Wednesday, October 8, 2008
Wear the Eye Patch, Brett. Wear the Funky, Funky Eye Patch: 5 Bowie Songs
Oh, David Bowie. You androgynous space man freak. For a long time I was reluctant to embrace Bowie’s music. When I was in the fourth grade, I stayed home from school sick. During that day I sat in my basement and watched The Labyrinth while eating a slice of lemon morang pie that I found in the fridge. Now, this wasn’t a Ferris Buehler sick day. I was miserable. And I remember sitting in the dark, watching the Goblin King and his huge bulge. Remember his bulge? I then looked down at a half eaten piece of pie and had to choke back the vomit. I remember thinking, “I hate this moment. I hate this pie, I hate this movie and I hate that spiky haired guy with the bulge.” As a result, I hated lemon morang pie and I refused to listen to Bowie until about five years ago.
Foolish. Completely foolish. The man has made some great Rock and Roll. Don’t get distracted by the gay, sparkly glam crap. And man, it sure can be gay. But, just listen to the music. I really only like his early stuff (his first 8 albums up to Diamond Dogs). He lost his way in the 80's. Most great artists from the 60's and 70's did (Paul, what the hell?). By the way, I have also changed my mind of lemon morang pie. Delicious.
The title of this entry is taken from a line from Flight of the Conchords. If you haven’t seen it, then reform your ways and do it now. The show is about two musicians from New Zealand that are trying to make it in New York. In this clip, Bret (the weedy shy guy) has a dream in which his band mate Jermaine (the ogre looking one) appears to him as David Bowie to give him advice about the music business. Enjoy.
Space Oddity – Space Oddity 1969
Bowie always fuses his music with Science Fiction imagery. Here we have story about an astronaut hero that dies by flying too high. It’s a pretty clear reference to drug using rock stars.
Star Man – The Rise and Fall of Ziggy Stardust and the Spiders from Mars – 1972
I place this album very high on the list of the great records of all time. I have no idea where exactly. But it’s up there. Star Man is one of its definitive songs.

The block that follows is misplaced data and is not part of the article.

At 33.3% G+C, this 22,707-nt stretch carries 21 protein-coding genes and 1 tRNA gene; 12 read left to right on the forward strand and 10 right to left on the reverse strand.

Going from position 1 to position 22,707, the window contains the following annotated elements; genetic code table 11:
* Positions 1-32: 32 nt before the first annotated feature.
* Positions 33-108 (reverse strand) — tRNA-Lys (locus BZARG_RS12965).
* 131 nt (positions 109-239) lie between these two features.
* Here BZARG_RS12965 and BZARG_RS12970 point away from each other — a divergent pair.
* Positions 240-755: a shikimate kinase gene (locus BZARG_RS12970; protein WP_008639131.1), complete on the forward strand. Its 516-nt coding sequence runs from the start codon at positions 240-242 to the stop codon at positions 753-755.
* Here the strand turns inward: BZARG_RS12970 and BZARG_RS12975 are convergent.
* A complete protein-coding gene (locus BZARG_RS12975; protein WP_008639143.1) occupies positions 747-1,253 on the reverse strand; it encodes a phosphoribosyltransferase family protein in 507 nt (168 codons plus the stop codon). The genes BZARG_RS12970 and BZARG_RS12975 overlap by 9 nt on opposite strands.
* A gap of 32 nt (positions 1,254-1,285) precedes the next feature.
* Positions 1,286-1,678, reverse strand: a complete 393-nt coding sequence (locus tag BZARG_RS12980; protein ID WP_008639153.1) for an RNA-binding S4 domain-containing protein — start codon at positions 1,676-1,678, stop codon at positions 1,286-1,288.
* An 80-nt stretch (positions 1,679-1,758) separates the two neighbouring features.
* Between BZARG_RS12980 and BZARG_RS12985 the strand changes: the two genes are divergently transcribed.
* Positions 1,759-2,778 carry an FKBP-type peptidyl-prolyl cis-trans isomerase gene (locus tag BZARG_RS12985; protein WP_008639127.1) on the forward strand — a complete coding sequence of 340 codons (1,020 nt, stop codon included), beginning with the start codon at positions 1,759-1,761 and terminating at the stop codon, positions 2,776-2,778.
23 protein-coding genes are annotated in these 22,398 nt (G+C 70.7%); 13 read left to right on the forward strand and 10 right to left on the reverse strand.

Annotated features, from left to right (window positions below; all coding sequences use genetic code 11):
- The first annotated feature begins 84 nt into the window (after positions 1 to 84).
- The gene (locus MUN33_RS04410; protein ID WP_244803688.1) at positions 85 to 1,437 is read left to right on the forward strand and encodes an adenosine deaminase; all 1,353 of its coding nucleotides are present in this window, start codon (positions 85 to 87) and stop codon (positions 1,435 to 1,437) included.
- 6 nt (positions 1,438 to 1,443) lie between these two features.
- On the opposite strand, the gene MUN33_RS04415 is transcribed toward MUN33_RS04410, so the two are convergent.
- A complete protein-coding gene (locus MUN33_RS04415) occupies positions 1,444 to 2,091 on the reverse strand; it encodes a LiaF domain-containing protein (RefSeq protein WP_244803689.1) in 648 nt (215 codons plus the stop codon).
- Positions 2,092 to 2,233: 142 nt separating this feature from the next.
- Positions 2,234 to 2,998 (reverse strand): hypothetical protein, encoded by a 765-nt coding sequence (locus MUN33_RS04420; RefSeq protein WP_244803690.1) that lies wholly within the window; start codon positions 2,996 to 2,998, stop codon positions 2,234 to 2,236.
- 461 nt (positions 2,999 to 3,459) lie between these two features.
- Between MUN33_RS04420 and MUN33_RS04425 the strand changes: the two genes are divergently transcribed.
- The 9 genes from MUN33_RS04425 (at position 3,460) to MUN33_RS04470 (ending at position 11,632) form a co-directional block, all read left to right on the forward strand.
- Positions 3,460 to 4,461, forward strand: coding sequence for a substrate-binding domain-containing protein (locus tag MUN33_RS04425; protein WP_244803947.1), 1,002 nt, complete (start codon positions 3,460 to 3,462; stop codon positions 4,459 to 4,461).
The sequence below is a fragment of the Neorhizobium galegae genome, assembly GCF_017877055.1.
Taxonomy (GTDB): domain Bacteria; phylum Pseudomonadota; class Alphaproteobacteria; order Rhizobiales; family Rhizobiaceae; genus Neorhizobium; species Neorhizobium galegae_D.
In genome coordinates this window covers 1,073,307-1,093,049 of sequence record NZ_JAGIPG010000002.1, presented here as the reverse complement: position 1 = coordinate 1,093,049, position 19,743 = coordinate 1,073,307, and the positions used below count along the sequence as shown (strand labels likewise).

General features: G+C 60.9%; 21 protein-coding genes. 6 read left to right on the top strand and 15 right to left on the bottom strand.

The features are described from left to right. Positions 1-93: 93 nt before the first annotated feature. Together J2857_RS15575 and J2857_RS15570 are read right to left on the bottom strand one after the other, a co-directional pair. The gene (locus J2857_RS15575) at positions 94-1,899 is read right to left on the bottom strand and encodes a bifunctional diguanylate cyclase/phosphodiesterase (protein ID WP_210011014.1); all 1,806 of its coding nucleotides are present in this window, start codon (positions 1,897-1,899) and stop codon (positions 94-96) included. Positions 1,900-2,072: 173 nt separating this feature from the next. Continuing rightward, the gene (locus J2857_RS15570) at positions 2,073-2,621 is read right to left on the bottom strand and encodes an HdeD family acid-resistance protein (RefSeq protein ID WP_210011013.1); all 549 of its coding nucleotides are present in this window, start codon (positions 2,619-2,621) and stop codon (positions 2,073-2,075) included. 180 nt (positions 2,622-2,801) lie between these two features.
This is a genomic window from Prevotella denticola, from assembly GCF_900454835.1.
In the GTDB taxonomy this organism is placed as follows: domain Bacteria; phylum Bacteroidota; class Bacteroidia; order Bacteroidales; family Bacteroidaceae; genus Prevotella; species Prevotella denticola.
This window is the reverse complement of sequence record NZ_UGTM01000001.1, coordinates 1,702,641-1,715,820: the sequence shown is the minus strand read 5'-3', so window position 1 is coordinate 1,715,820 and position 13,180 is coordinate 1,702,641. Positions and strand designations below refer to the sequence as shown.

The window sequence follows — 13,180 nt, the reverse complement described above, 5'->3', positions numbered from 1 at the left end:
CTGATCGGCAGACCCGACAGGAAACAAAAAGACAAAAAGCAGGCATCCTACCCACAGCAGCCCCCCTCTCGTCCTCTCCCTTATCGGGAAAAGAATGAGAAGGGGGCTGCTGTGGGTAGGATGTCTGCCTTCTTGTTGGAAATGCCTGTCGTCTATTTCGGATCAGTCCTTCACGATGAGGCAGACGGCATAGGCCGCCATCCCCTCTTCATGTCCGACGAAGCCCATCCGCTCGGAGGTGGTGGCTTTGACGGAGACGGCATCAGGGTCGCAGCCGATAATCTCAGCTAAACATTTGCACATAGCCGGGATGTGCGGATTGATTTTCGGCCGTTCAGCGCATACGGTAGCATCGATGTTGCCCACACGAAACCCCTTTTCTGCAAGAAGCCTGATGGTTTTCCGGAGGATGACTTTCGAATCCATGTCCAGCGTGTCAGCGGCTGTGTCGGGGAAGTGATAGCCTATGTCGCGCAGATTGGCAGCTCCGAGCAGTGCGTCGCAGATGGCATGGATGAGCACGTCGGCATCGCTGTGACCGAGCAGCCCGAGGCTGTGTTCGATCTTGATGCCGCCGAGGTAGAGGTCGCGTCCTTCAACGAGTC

Song For Bob Dylan – Hunky Dorey – 1971
I love the lead guitar in this song. It sounds like happy crying. One of the first songs Dylan recorded was entitled “Song for Woody Guthrie”. This is a second generation of such a tribute. “A strange young man named Dylan, with a voice like sand and glue.” "You sat behind a million eyes and told them what they saw." Perfect.
All the Young Dudes - All the Young Dudes 1972
Alright, so this one is cheating. This song is by Mott the Hoople. But it was written and produced by Bowie. Mott the Hoople was just his ventriloquist dummy. According to the song credits on Wikipedia, Ian Hunter sang lead vocals on this recording. I say that’s a lie. This has to be David Bowie singing this. At the very least it’s a convincing impression of Bowie. Either way I give him total credit for this song.
Life on Mars – Hunky Dory 1971
David Bowie was a busy man in 1971 and 72. Not only did he release the best work of his career, he also produced Lou Reed’s album Transformer. Transformer could very well be my single favorite record of the 1970’s. And there was no shortage of all time great records from that decade. Do yourself a favor and check it out.
Life on Mars illustrates Bowie theatrical tenancies in his music and lyrics. This is an apocalyptic science fiction tales of human destruction disguised as a show tune. It has such a bright and happy piano that is accented by that same weeping guitar we heard in Song For Dylan and All the Young Dudes. Damn it, I love the sound of that guitar.
One More – Here is a video from the aforementioned episode of Flight of Conchords. Bowie/Jermaine appears to Bret again to offer more career advice. It then turns into an affectionate satire of Bowie’s song writing and imagery. “Does the space cold make your nipples go pointy?” I don’t know why, but it makes me laugh every time.